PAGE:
The Stafford Act details the programs and processes by which the Federal Government provides disaster and emergency assistance to local, state, tribal, territorial, and insular area governments, eligible private nonprofit organizations, and individuals affected by a presidentially-declared disaster or emergency. The Stafford Act is the principal source from which the Federal Disaster Recovery Coordinator (FDRC) obtains his/her authority.
This directive is aimed at strengthening the resilience and security of the United States through systematic preparation for threats that pose the greatest risk to the security of the Nation, including major natural disasters, terrorism, cyber attacks, and pandemics. Whilst this directive serves to stimulate Federal Government action, it is also aimed at facilitating an integrated, all-of-Nation, capabilities-based approach to preparedness.
The National Preparedness Goal defines the core capabilities necessary to prepare for the specific types of incidents that pose the greatest risks to the security of the Nation, and emphasizes actions aimed at achieving an integrated and all-of-Nation preparedness approach that optimizes the use of available resources.
The National Preparedness System is the instrument the Nation will employ to build, sustain, and deliver the core capabilities defined in the National Preparedness Goal in order to achieve a secure and resilient Nation. Each component of the National Preparedness system is supported by programs and processes that enable a collaborative, whole-community approach to national preparedness that engages individuals, families, communities, private and nonprofit sectors, and all levels of government.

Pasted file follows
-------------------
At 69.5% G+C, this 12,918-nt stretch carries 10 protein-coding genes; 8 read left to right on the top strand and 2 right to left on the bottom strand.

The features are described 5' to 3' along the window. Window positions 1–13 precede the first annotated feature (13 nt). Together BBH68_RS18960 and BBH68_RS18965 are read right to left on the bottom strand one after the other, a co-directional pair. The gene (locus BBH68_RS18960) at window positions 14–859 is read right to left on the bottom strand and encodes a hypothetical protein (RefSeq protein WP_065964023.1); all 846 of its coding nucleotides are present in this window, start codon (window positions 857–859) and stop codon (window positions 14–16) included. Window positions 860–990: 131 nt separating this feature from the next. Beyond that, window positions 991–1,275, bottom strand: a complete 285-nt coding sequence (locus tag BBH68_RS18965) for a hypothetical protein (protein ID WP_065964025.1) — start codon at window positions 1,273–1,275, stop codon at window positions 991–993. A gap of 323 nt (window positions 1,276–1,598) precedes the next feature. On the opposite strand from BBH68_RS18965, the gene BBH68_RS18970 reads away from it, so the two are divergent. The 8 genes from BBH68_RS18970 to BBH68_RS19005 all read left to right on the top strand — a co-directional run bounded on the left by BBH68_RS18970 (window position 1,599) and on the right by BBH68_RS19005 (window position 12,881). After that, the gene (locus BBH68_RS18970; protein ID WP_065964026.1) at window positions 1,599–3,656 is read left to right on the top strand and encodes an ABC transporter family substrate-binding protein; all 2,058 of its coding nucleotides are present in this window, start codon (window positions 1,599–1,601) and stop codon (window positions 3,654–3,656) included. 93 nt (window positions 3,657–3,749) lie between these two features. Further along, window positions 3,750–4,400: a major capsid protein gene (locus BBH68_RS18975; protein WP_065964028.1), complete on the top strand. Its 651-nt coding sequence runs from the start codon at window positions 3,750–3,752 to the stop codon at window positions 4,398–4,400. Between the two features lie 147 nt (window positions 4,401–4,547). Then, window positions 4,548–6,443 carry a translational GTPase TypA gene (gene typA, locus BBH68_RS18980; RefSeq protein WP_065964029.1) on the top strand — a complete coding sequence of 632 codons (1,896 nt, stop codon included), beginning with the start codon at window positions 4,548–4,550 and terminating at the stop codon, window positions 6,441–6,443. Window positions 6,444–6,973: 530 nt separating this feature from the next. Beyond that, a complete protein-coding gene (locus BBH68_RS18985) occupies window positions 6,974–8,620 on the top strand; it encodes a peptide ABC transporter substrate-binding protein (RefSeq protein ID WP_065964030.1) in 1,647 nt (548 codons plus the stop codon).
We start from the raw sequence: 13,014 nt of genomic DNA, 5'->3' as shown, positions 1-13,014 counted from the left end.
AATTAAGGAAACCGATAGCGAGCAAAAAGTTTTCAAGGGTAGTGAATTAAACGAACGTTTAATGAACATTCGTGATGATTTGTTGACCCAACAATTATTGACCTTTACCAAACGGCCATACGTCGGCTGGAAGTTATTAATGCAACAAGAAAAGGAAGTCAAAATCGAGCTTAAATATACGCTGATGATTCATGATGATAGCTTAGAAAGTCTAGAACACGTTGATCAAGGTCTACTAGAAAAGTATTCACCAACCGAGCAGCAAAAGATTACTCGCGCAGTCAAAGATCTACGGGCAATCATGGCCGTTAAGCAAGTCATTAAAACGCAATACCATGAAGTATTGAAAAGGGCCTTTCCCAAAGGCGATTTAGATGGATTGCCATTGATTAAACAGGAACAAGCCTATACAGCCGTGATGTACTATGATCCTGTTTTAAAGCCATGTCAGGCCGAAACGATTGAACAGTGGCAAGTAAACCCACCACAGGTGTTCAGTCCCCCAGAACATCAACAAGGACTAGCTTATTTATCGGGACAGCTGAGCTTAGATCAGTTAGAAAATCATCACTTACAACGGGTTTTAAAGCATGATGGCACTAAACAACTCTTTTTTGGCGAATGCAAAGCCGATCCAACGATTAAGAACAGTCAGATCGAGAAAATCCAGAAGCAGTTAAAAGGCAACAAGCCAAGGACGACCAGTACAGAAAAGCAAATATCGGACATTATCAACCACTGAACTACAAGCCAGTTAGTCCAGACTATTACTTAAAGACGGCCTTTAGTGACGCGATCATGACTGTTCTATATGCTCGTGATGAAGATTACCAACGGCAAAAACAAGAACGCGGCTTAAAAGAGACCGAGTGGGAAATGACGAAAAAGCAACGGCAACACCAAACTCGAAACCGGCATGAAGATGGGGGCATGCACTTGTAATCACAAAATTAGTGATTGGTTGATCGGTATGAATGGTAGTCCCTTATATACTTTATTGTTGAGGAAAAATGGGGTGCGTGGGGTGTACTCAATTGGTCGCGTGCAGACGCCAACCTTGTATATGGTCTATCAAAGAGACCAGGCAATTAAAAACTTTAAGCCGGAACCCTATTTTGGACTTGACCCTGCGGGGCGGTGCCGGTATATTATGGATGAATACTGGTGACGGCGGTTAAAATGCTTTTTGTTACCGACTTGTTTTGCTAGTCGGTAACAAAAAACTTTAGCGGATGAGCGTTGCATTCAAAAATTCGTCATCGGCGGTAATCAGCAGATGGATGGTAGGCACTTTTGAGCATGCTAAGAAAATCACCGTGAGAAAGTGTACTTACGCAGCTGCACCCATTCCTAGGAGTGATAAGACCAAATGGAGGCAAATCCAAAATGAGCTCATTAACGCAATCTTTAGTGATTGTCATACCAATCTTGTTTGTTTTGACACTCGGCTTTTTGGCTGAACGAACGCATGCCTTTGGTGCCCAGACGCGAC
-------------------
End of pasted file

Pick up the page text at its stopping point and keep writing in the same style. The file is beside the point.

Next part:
The National Disaster Recovery Framework (NDRF) enables effective recovery support to disaster-impacted local communities, states, tribes, territories, and insular area governments. It provides a flexible structure that enables disaster recovery efforts to be executed in a unified and collaborative manner. The NDRF focuses on how best to restore, redevelop, and revitalize the health, social, economic, natural, and environmental fabric of the community whilst simultaneously seeking to build a more resilient Nation.
This act amended the Homeland Security Act and modified the Stafford Act with respect to the organizational structure, authorities, and responsibilities of the Federal Emergency Management Agency (FEMA). Following this Act, FEMA now leads the coordination of and supports the Nation in a risk-based, comprehensive emergency management system of preparedness, protection, mitigation, response, and recovery.
The Sandy Recovery Improvement Act of 2013 (SRIA) authorizes multiple changes to the way in which the Federal Emergency Management Agency (FEMA) may deliver disaster assistance under a multitude of programs. Currently, FEMA is developing specific implementation procedures for all new authorities, which will detail the applicability of each provision, provide further guidance as to how the authority will be implemented, and may include metrics and other such assessment tools and procedures.